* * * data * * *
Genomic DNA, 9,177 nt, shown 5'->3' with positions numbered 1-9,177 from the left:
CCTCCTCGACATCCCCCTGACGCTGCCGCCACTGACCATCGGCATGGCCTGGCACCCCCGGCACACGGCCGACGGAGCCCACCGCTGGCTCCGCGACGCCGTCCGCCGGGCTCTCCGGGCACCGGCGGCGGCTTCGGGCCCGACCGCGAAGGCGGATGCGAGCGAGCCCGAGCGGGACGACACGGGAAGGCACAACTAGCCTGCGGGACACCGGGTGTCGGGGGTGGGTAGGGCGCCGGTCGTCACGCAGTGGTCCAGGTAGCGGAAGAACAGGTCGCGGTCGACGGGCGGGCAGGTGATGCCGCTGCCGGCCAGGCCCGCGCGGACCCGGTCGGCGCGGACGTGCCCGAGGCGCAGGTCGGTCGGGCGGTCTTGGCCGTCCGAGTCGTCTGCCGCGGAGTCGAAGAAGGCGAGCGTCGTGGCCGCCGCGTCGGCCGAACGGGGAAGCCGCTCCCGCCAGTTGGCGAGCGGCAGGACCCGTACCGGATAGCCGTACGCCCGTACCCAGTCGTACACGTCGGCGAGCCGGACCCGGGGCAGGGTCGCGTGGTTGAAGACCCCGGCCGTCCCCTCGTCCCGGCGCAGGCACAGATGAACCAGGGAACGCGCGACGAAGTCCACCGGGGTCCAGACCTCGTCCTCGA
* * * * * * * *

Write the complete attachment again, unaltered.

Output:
Genomic DNA, 9,177 nt, shown 5'->3' with positions numbered 1-9,177 from the left:
CCTCCTCGACATCCCCCTGACGCTGCCGCCACTGACCATCGGCATGGCCTGGCACCCCCGGCACACGGCCGACGGAGCCCACCGCTGGCTCCGCGACGCCGTCCGCCGGGCTCTCCGGGCACCGGCGGCGGCTTCGGGCCCGACCGCGAAGGCGGATGCGAGCGAGCCCGAGCGGGACGACACGGGAAGGCACAACTAGCCTGCGGGACACCGGGTGTCGGGGGTGGGTAGGGCGCCGGTCGTCACGCAGTGGTCCAGGTAGCGGAAGAACAGGTCGCGGTCGACGGGCGGGCAGGTGATGCCGCTGCCGGCCAGGCCCGCGCGGACCCGGTCGGCGCGGACGTGCCCGAGGCGCAGGTCGGTCGGGCGGTCTTGGCCGTCCGAGTCGTCTGCCGCGGAGTCGAAGAAGGCGAGCGTCGTGGCCGCCGCGTCGGCCGAACGGGGAAGCCGCTCCCGCCAGTTGGCGAGCGGCAGGACCCGTACCGGATAGCCGTACGCCCGTACCCAGTCGTACACGTCGGCGAGCCGGACCCGGGGCAGGGTCGCGTGGTTGAAGACCCCGGCCGTCCCCTCGTCCCGGCGCAGGCACAGATGAACCAGGGAACGCGCGACGAAGTCCACCGGGGTCCAGACCTCGTCCTCGA